Peripheral neuropathy is a condition that develops as a result of the nerve damage due to some underlying disease. It is important to understand that peripheral neuropathy is not a disease itself but the symptom of the certain disease that is effecting your body. The underlying disease can affect one or more nerves at the same time, causing changes in the sensory, motor and autonomic nerves.
Some conditions, such as diabetes, can affect all three types of nerves.
- Sensory nerves (the nerves that control sensation) causing cause tingling, pain, numbness, burning, itching, etc.
- Motor nerves (the nerves that allow power and movement) causing weakness in the feet and hands, loss of balance, muscle cramping and twitching.
- Autonomic nerves (the nerves that control the systems of the body(e.g. gut, bladder) causing changes in the heart rate and blood pressure or sweating.
Peripheral neuropathy caused by diabetes is one of the most common form of neuropathies. Diabetic neuropathy is a result of the microvascular complications affecting nerves in an ascending manner. This means that the nerve endings furthest from he brain will be affected first. In a lot of diabetic neuropathies complications would be first noticeable in toes, feet and than the hands. Changes in the nerve endings will affect sensation, leading to pain, muscle weakness, balance and can even interfere with sleep patterns. Lack of sensation can be a cause of falls, foot ulcerations and amputations.
Signs and Symptoms
The symptoms of peripheral neuropathy will depend on the nerve involved and the level of damage sustained. One of the most common symptoms are:
- Numbness, tingling, pins and needles,
- Hot/Burning sensation,
- Abnormally sensitive skin,
- Electric shock pain,
- Generalized pain,
- Muscle weakness,
- Loss of balance
Neuropathy will generally worsen over time and it can lead to further complications and more pronounced symptoms.
What causes peripheral neuropathy?
Peripheral neuropathy can be caused by many different medical conditions or physical traumas. In some cases, a specific cause cannot be identified and neuropathies with no known cause are know as idiopathic. Common causes are:
- Alcohol and nutritional deficiencies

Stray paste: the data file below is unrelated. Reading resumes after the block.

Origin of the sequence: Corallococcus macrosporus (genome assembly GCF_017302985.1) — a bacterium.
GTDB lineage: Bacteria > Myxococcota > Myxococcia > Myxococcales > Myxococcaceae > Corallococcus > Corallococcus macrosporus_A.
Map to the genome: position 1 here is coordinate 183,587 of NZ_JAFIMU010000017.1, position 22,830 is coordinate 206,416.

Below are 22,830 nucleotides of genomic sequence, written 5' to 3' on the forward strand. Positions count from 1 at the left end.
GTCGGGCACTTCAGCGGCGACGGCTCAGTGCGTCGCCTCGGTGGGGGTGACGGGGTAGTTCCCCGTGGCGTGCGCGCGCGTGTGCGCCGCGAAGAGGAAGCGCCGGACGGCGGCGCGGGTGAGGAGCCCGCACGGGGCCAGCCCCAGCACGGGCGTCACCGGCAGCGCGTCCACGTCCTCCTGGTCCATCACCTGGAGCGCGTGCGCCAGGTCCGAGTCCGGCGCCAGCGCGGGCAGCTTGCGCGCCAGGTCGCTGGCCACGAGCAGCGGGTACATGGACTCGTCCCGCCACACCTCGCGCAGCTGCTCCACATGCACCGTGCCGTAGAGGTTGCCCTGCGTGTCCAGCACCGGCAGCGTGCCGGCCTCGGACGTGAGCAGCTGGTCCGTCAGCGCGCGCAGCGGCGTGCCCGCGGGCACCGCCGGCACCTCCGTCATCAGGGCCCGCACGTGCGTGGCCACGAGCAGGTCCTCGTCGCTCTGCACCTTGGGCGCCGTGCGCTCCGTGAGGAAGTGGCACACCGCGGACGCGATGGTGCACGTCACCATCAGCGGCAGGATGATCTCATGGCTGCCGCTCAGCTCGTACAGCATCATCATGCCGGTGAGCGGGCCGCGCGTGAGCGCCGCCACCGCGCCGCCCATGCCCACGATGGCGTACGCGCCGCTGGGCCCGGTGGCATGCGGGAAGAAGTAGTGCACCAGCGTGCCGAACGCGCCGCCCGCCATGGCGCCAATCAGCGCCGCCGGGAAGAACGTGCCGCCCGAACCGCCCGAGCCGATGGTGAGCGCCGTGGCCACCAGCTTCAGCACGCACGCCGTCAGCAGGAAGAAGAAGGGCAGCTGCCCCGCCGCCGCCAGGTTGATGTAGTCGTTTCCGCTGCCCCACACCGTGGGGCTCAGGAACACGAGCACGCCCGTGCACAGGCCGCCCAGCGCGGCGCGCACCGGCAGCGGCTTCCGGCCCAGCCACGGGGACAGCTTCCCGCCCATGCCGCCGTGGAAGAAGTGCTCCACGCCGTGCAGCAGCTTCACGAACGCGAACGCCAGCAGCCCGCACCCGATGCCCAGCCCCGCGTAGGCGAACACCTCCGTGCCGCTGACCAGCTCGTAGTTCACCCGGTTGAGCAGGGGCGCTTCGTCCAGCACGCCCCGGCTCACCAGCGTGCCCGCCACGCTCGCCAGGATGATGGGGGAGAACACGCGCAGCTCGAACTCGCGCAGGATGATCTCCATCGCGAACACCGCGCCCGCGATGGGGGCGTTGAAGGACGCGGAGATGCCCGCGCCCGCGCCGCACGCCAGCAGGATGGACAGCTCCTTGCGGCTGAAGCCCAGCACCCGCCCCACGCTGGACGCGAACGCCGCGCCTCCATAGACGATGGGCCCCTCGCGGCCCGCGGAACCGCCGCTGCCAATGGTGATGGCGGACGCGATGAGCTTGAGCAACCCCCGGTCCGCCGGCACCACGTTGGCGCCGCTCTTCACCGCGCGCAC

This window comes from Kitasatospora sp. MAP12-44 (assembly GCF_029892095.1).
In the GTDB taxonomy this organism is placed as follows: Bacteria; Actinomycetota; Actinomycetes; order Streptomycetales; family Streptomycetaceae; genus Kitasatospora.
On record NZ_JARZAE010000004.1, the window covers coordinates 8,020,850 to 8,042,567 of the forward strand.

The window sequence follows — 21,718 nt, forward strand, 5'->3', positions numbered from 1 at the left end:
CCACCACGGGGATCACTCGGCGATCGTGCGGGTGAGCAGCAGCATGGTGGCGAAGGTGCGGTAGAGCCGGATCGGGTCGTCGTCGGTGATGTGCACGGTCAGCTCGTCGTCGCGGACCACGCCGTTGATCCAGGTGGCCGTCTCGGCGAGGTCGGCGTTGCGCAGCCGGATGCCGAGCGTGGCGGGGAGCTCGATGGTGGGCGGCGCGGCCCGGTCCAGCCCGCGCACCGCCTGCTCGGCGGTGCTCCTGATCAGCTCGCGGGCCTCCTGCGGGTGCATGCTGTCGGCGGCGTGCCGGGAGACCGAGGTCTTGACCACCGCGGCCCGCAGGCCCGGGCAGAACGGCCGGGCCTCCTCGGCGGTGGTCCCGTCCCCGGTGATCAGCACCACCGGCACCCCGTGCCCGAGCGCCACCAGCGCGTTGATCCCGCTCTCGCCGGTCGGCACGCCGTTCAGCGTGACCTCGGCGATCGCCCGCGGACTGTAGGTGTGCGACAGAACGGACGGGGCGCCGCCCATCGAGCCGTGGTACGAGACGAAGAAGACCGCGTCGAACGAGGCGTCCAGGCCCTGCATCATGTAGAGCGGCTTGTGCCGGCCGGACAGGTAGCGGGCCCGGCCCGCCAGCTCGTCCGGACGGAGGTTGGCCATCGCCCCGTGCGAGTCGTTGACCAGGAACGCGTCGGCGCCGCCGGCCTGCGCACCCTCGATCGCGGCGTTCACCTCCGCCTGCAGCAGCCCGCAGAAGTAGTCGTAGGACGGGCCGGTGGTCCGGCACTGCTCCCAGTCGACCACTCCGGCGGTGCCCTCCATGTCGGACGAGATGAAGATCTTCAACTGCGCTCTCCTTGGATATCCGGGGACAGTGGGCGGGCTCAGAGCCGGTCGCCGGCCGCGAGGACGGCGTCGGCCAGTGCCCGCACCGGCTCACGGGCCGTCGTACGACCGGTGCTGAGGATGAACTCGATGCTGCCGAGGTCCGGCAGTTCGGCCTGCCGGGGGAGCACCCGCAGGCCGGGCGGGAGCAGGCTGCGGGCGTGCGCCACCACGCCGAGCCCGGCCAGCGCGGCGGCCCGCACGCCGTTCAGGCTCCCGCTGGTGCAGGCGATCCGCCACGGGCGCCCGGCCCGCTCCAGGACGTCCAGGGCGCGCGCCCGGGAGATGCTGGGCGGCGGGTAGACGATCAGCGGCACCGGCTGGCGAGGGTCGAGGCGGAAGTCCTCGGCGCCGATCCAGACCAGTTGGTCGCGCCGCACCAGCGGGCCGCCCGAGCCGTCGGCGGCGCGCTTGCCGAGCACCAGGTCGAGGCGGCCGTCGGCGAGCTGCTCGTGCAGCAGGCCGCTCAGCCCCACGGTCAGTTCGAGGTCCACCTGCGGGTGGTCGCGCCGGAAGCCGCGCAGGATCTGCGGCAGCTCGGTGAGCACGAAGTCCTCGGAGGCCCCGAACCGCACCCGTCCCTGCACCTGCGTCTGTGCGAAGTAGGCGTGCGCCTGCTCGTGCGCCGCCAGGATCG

- Infections (HIV, Lyme disease)
- Autoimmune diseases
- Physical injury
- Complications from surgery
- Medications (especially chemotherapy)
Peripheral neuropathy treatment plan should be focusing on treating the underlying cause of the neuropathy, control the symptoms and slowing or stopping it from getting worse. Current therapy for peripheral neuropathy pain and symptoms are different classes of oral medications, including anticonvulsants, antidepressants, and opioids. There is about 12 different drugs that are being routinely prescribed, trying to manage pain and symptoms of peripheral neuropathy. Unfortunately, most of them have significant side effects and provide minimal symptomatic relief.
In our clinic we offer a comprehensive peripheral neuropathy treatment program that combines new treatment protocols with state of the art equipment. We offer a latest treatment modality to resolve and diminish nerve pain symptoms associated with diabetic and other peripheral neuropathies. This treatment is know as the Combination Electrochemical Treatment (CET).
The CET consist of two procedures, infiltration with local anaesthetic and use of Electronic Signal Treatment, delivered by sophisticated electro medical wave generator. This is an FDA approved medical device that has cleared clinical indication of use to stimulate peripheral nerves for the purpose of providing relief, increasing blood circulation and management of long term chronic intractable pain.
The electro medical wave generator is different from any other electrical stimulator having the ability to use both low frequency (less than 2000Hz) and a medium frequency (2000-100000 Hz). It can deliver pulses in the range from 8000-10000 pulses per second unlike TENS machines that can only deliver 1-250 pulses per second. This difference causes a long lasting pain signal interruption and longer cell depolarization, putting the cell into a rest, promoting healing. New research suggests that the damaged nerves could start the healing process if we can reinitiate a proper nerve function.
Both, clinical evidence and research have showed that CET treatments in diabetic peripheral and other peripheral neuropathy patients have shown motor function improvement, reduction of neuropathic symptoms, reversal of pain, increase in strength and balance and improve quality of life. In a two-year clinical study using CET protocol 80% of patients got better, with significant reduction in pain and symptoms due to peripheral neuropathy.
In order to prevent or to slow down the progression of peripheral neuropathy patients are encouraged to adopt a healthy lifestyle. Making sure that blood sugar levels are within normal range, maintaining optimal weight, exercising, eating a balanced diet, correcting vitamin deficiencies, and avoiding alcohol consumption can make a significant difference.
Like many other conditions it is important to treat peripheral neuropathy as soon as possible but it is never too late to begin the treatment and improve your quality of life.
- Odell RH, Sorgnard RE. New device combines electrical currents and local anesthetic for pain management. Practical Pain Management. 2011; 11(6):52-68
- Cernak C, Marriott E, Martini J, Fleischmann J. Electric current and local anesthetic combination successfully treats pain associated with diabetic neuropathy. Practical Pain Management. 2012; 12(3):23-36.
- Cernak C, Odell RH, Carney P. Guest lecture presented to Association of Extremity Neurosurgeons, Houston, November, 2013.
- Odell RH, Zhan Z. Clinical outcomes utilizing the Combined Electrochemical Treatment for peripheralneuropathy: a retrospective study from a western clinic. Submitted for publication to Practical Pain Management.